Partially in response to the opening lines of my piece in Townhall magazine related to the Obama's White House garden, one of my colleagues (Francis Epplin) said he didn't understand my objection to gardens, and he pointed out that they are bi-partisan (apparently our Republican-led Dept of Ag in Oklahoma has a garden too).
My response was that I didn't mean to come across as "anti garden." Up until a couple years ago, my 91 year old grandmother grew tomatoes, okra, and other goodies in her backyard. That said, I do find it strange when public officials (whether Obama or Governor Fallin) grow "symbolic" gardens. In these cases, I think it is fair to ask what is being symbolized and ask whether the arguments used to promote gardens hold up to the scientific evidence. Of course not all gardens are symbols of something bigger, and it seems perfectly reasonable for someone to say they grow a garden because "they like to." There are certainly worse things one can do with their time.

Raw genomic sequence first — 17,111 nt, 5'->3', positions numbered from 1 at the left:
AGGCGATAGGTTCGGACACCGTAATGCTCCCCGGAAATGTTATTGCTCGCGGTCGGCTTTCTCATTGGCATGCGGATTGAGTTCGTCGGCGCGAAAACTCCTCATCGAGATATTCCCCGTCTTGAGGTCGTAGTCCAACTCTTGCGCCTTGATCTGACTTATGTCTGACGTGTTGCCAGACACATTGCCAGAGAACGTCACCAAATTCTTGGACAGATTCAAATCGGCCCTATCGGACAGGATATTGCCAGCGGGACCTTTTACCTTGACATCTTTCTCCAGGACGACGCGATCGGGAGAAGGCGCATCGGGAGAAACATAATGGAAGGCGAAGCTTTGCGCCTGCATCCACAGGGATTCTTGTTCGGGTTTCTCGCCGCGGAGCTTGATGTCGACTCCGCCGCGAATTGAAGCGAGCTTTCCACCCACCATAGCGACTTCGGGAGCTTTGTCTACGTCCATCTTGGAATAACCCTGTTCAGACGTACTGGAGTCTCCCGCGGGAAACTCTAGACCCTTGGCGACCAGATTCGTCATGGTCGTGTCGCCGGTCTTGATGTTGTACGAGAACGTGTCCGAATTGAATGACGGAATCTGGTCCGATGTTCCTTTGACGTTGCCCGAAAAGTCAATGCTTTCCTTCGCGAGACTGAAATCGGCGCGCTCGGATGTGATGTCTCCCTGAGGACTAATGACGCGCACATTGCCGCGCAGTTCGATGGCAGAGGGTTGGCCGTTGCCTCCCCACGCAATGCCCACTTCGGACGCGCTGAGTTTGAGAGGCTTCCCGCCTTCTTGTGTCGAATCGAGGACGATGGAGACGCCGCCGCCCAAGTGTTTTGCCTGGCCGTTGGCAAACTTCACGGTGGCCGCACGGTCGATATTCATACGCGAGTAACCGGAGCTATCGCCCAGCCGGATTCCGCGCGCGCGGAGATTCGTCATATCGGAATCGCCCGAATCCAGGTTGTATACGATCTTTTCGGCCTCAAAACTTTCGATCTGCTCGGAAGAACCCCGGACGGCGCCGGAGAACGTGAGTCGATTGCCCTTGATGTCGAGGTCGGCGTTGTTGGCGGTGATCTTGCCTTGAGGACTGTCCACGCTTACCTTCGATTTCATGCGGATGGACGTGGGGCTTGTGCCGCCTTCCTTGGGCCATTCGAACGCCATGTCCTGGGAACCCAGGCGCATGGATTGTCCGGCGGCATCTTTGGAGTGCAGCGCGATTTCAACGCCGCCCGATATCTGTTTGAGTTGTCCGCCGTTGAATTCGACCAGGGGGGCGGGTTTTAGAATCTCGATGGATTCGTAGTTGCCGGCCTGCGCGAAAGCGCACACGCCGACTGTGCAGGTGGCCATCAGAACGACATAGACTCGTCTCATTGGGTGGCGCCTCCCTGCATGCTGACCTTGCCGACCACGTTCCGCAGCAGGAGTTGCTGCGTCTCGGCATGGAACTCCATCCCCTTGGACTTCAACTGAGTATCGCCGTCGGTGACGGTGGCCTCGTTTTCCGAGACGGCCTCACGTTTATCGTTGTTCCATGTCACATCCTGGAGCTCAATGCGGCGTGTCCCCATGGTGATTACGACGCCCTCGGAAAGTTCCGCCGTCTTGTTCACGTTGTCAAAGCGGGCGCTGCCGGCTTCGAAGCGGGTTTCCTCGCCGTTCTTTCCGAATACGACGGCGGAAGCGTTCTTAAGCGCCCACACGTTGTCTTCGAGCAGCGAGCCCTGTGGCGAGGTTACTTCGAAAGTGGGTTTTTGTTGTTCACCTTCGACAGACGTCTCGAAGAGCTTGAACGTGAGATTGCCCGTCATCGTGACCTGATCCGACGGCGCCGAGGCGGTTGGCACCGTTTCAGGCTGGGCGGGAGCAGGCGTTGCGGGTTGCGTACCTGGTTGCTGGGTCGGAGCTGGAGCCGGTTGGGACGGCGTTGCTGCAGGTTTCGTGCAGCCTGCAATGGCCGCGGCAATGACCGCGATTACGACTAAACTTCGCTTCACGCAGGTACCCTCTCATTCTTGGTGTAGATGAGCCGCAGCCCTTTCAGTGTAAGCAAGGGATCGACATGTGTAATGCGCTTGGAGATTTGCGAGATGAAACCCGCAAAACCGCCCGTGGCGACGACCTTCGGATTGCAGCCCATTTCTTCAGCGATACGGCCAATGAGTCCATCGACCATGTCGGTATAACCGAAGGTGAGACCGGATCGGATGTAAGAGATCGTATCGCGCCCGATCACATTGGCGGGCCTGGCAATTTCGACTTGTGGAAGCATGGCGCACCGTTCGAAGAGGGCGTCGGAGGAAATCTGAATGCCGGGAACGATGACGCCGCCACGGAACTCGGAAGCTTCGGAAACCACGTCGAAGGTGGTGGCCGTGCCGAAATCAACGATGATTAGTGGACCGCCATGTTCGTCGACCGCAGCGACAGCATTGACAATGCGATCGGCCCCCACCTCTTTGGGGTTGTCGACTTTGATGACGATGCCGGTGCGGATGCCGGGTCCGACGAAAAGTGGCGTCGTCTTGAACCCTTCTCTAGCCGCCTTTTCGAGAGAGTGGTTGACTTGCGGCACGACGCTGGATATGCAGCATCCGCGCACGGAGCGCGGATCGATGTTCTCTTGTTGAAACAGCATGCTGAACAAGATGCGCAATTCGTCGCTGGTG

In any event, Epplin advanced an interesting hypothesis, which he consented to me sharing here:
My hypothesis would be that families that grow, or try to grow gardens, would have a better understanding of the weed and pest challenges encountered by farmers. I would also hypothesize that they would be more sympathetic toward herbicides and pesticides.
This is a testable hypothesis and would make a great research project. A part of me thinks Francis is right. However, tending a garden is also different than managing a 1000 acre farm, and I'm not sure it translates. Indeed, I think it is possible that just the opposite opinion will be formed.
This reminds me a bit of the conversation that came up in the Food Dialogues Event I participated in a couple months ago. The former deputy secretary of agriculture, Kathleen Merrigan, talked about farmers selling at farmer's markets as being agricultural ambassadors and representing farmers more generally. The implication was that such farmers would help the average consumer better understand production agriculture. However, someone in the audience made a good point when he argued that the farmer at the farmers market was not the same kind of farmer he was. The implication is that the guy at the farmers market was just as apt to say something bad about his farm than be an ambassador.
Will gardens or farmers markets make people more or less accepting of modern production agriculture?
I don't know.